Lunayana tiba-tiba berpaling. Kirbasi sedikit terkejut. 

“Mengapa ?” Kirbasi masih bersama sisa ketawanya. 

“Kau membosankan aku. ” Lunayana bersuara tegas. 

Kirbasi berhenti ketawa. Wajahnya berubah menjadi tegang. Menghantar Lunayana turun dari pelantar dengan pandangan mata sahaja. 

“Heh.” Kirbasi menyumpah. Rasa seperti orang bodoh pula apabila Wirawan Mukan’Aja itu berada di sisinya. Lunayana jelas tidak mempunyai rasa hormat kepadanya. Padahal dia ialah pemerintah di sini. 

Tetapi apakan daya, peribadi Lunayana yang menggerunkan itu membuatkan dia tidak bertindak apaapa. Terpaksa menelan sikap yang ditunjukkan oleh Wirawati Kematian itu. 

Kehadiran Lunayana di sini, walaupun terpaksa dialu-alukan dek kerana arahan Lutello, tidak memberikan keselesaan kepada Kirbasi. Membuatkan dia terasa lemah di negaranya sendiri. 

Namun Kirbasi tidak boleh berbuat apa-apa. 

Lunayana berada di sini untuk kebaikan diri dan kerajaannya juga. 

Kebangkitan Satria-Satria Sejati. 

Kirbasi menghela nafas seraya mengimbas memori silam. 

Bagaimana Lutello telah membawa dia, Lidazatu, Yuntamawi dan Jintaja bergerak menawan dunia, apabila Lutello telah melihat peluang. Walaupun pada asalnya Wagangada, Likuwaku, Namiami dan Jintaja bukan negara di bawah jajahan kuasa Mukan’Aja, mereka mengenali Lutello kerana persahabatan antara ayahanda dan bonda mereka yang merupakan pemerintah. Mereka sering bertemu, sekurang-kurangnya setahun sekali, apabila para pemerintah bermesyuarat. Di sana, perkenalan antara mereka berlima berputik. 

Tetapi Lutello ternyata memang berjiwa pemerintah. Semenjak remaja, Lutello telah berkongsi idea dengan mereka berkenaan ingin menjadi lebih berkuasa. 

Lutello telah terlebih dahulu menaiki takhta berbanding yang lain-lain, kerana ayahandanya mangkat awal. Lutello tidak menanti rakan-rakannya menaiki takhta sepertinya. Cadangan untuk meletakkan Wagangada, Likuwaku, Naimiami dan Janjaja di bawah kekuasaan Mukan’Aja terus dicadangkan kepada pemerintah-pemerintah ketika itu. Begitu juga Uluwalu, Bustanati dan Mastazadi, termasuk Makkah, Madinah dan Palestin. 

Cadangan Lutello dianggap sebagai pengisytiharan perang dan berlakulah musim peperangan yang panjang antara negara-negara. Tetapi ternyata Lutello jauh lebih bersedia, kerana rupa-rupanya dia telah menjangka penolakan negara-negara yang lain. 

Wagangada ialah yang pertama sekali tumbang. Diikuti Namiami, Jintaja dan Likuwaku. Lutello kemudian menaikkan rakan-rakannya sebagai pemerintah. 

Masing-masing memang lapar dengan kuasa. Mereka sedikit pun tidak terasa dengan pembunuhan ayahanda dan bonda mereka di tangan tentera Lutello. 

Terbinalah Mukan’Aja seperti hari ini. 

Uluwalu, Bustanati, Mastazadi, Makkah, Madinah dan Palestin kemudian menjadi sasaran. Peperangan tiga penjuru berlaku, tetapi dengan dua penjuru fokus menumbangkan Mukan’Aja dari arah masing-masing. Satu penjuru Mukan’Aja terpaksa berhadapan dengan Uluwalu, Bustanati dan Mastazadi, manakala satu penjuru lagi terpaksa berhadapan dengan Makkah, Madinah dan Palestin.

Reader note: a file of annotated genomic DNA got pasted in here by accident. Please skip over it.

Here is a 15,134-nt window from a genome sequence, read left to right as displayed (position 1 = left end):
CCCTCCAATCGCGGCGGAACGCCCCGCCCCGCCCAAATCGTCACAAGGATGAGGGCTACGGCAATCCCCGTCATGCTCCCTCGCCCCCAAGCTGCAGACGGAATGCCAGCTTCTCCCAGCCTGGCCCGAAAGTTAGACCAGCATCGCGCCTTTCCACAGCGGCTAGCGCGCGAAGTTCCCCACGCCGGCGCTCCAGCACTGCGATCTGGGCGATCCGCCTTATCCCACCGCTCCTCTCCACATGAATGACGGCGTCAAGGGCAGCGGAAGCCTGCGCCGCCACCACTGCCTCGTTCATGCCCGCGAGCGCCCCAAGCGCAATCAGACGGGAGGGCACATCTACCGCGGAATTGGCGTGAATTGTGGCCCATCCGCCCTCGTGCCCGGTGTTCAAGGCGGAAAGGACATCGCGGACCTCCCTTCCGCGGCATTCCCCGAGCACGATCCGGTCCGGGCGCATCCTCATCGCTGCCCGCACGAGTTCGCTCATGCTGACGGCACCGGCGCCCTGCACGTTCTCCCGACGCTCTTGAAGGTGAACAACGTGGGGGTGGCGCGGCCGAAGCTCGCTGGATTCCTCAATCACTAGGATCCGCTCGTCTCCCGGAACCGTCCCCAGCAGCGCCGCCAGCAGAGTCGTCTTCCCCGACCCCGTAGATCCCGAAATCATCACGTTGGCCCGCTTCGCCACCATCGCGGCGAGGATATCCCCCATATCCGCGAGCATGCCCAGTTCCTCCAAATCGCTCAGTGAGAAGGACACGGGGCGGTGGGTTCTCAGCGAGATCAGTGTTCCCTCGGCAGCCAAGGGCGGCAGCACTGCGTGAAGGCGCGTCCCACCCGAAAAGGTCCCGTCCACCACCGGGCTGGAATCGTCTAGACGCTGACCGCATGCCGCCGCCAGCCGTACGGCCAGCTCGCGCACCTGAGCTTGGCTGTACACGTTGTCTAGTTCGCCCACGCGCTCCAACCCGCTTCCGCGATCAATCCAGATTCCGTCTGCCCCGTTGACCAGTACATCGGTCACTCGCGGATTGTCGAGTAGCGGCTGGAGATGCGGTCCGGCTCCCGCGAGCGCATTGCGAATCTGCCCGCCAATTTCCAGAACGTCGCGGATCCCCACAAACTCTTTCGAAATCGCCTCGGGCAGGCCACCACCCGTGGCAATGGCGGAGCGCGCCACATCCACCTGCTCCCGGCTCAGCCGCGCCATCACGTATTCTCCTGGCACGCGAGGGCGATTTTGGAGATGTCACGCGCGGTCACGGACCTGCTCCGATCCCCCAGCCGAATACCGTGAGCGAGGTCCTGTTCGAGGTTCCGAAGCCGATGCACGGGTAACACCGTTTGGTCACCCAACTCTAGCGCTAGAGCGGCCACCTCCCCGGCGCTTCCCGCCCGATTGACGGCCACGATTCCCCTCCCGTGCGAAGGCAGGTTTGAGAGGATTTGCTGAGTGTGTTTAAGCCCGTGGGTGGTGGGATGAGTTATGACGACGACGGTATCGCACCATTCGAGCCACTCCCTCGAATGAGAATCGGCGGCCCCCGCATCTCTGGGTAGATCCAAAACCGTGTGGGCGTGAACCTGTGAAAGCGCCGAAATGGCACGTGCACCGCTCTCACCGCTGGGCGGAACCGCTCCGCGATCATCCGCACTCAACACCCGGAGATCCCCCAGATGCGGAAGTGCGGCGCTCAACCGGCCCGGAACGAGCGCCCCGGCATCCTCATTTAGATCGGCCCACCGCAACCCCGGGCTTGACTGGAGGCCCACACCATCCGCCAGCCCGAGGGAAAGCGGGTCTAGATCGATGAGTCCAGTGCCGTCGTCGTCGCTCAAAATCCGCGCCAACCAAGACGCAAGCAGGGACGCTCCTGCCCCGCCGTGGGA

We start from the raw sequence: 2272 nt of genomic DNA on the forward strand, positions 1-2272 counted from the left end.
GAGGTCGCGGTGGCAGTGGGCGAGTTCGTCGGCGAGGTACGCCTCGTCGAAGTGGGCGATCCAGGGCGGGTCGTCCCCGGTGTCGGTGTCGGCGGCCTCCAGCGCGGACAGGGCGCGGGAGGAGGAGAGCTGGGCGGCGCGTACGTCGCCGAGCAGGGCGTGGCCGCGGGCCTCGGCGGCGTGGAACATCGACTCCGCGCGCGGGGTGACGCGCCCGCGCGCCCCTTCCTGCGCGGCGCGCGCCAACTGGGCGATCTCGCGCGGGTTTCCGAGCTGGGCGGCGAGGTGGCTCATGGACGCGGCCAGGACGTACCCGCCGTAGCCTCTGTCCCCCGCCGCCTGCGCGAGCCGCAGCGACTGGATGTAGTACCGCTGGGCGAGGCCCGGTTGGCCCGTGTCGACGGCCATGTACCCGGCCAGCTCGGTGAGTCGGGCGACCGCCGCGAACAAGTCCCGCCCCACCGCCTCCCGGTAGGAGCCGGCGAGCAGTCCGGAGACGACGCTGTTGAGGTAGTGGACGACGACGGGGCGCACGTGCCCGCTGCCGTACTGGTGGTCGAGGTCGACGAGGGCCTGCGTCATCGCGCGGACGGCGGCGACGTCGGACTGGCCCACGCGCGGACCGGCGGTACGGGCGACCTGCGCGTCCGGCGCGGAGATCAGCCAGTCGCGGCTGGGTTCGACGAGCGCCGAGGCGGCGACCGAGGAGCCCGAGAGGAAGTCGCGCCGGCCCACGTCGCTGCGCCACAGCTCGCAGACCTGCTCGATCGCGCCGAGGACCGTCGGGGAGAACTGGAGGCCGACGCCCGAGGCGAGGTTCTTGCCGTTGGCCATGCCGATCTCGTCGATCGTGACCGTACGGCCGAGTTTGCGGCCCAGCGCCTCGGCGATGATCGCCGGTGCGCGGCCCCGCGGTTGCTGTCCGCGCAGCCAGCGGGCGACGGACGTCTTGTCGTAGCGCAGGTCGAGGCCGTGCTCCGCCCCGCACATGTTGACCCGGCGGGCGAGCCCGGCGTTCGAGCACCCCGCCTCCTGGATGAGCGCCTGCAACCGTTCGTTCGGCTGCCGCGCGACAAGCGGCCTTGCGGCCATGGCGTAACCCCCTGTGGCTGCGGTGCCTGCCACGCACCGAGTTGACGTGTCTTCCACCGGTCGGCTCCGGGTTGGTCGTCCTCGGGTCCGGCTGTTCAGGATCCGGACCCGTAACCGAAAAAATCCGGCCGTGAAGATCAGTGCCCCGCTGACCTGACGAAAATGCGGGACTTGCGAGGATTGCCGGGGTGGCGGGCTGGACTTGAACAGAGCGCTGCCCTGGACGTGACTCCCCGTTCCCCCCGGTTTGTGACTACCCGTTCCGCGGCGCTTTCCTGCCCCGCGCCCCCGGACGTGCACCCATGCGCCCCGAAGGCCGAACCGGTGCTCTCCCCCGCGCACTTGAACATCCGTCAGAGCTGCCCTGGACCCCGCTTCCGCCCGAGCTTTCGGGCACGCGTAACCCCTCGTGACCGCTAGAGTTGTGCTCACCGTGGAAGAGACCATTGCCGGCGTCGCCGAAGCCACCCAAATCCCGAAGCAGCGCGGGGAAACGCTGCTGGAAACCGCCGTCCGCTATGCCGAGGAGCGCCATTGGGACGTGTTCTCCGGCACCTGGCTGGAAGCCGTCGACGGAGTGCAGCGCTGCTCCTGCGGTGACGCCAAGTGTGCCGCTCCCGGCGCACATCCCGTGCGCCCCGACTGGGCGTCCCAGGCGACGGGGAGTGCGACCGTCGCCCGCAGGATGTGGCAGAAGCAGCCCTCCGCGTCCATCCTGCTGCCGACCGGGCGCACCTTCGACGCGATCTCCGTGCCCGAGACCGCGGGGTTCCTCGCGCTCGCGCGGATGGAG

Apabila bangkitnya sekumpulan anak muda yang digelar Satria-Satria Sejati, Mukan’Aja menjadi tertekan dan cita-cita menguasai dunia hampir sahaja menjadi kelam. Ketika ini, Lutello berkongsi satu lagi rahsia yang diketahuinya kepada rakan-rakan. Rahsia berkenaan tanah Palestin dan mengapa mereka mesti mendapatkan kawasan tersebut. Terutama tempat bernama Masjidil Aqsa, satu daripada tiga tanah suci Ummat Islam. 

Memberikan prioriti untuk cita-cita itu tercapai, mereka menghentikan peperangan dengan Uluwalu, Bustanati dan Mastazadi. Cukup sekadar mereka mengundurkan tentera, ketiga-tiga negara itu tidak mara menyerang mereka kerana tahu kekuatan Mukan’Aja dan tidak mahu lebih banyak nyawa terkorban. Semua pihak berundur. 

Mukan’Aja kemudian memberikan sepenuh fokus untuk menumbangkan Satria-Satria Sejati dan mendapatkan Palestin. Sehingga sanggup mengabaikan impian menawan Makkah dan Madinah, dan mengubah strategi dengan menjanjikan keamanan kepada mereka, dengan syarat mereka tidak memberikan apa-apa bentuk sokongan kepada Satria-Satria Sejati. 

Kemuncaknya, pada hari berlakunya Peperangan Agung, Satria-Satria Sejati dikhianati dan ditinggalkan ketika peperangan sedang berlangsung, menjadikan angka mereka terlalu sedikit. 

Kemenangan berpihak kepada Mukan ’ Aja. Satria-Satria Sejati berjaya ditumbangkan, Palestin berjaya ditawan, dan Lutello berjaya meneruskan cita-citanya. 

Menggali di bawah Masjidil Aqsa. 

Kirbasi menarik nafas dalam-dalam. 

Mereka hampir berjaya. 

Jika benar apa yang Lutello khabarkan kepada mereka, tidak lama lagi mereka akan menjadi manusia paling berkuasa di atas muka bumi ini. Ulwalu, Bustanati dan Mastazadi akan menjadi tanah jajahan mereka juga. 

Kirbasi kembali merehatkan pandangannya kepada skrin besar. 

Perarakan sudah berakhir. 

Lutello dilihat sedang menaiki podium dan mahu berucap di hadapan Lakshamana serta rombongannya. 

Kirbasi setia berdiri di situ untuk mendengar, walaupun dia dapat menjangka apa yang mahu diperkatakan oleh Lutello. Pastinya amaran keras untuk pihak-pihak yang bermimpi menentangnya. 


Suara itu kedengaran lagi. Dicelah-celah kebingitan suara di luar penjara, yang berdentam-dentum dengan laungan serta sorak-sorai, dia masih dapat mendengari suara tersebut. 

Berbicara dengan ayat yang tidak difahami. Tetapi merdu, memberikan ketenangan, membuatkan jiwanya rasa hidup. 

Dia cuba memberikan fokus. Menahan kebingitan suara dari luar penjara, dan betul-betul mendengar apa yang didengarinya di dalam penjara ini. 

Tiba-tiba pintu penjaranya terbuka. 

Masa untuk makan dan minum tengahari. Datang seorang pekerja perempuan. Wajahnya lembut. Dialah selama ini memberikannya makan. Memandangkan tangannya digari dalam keadaan terangkat ke siling. 

“Hai.” Pekerja itu bersuara. Lembut.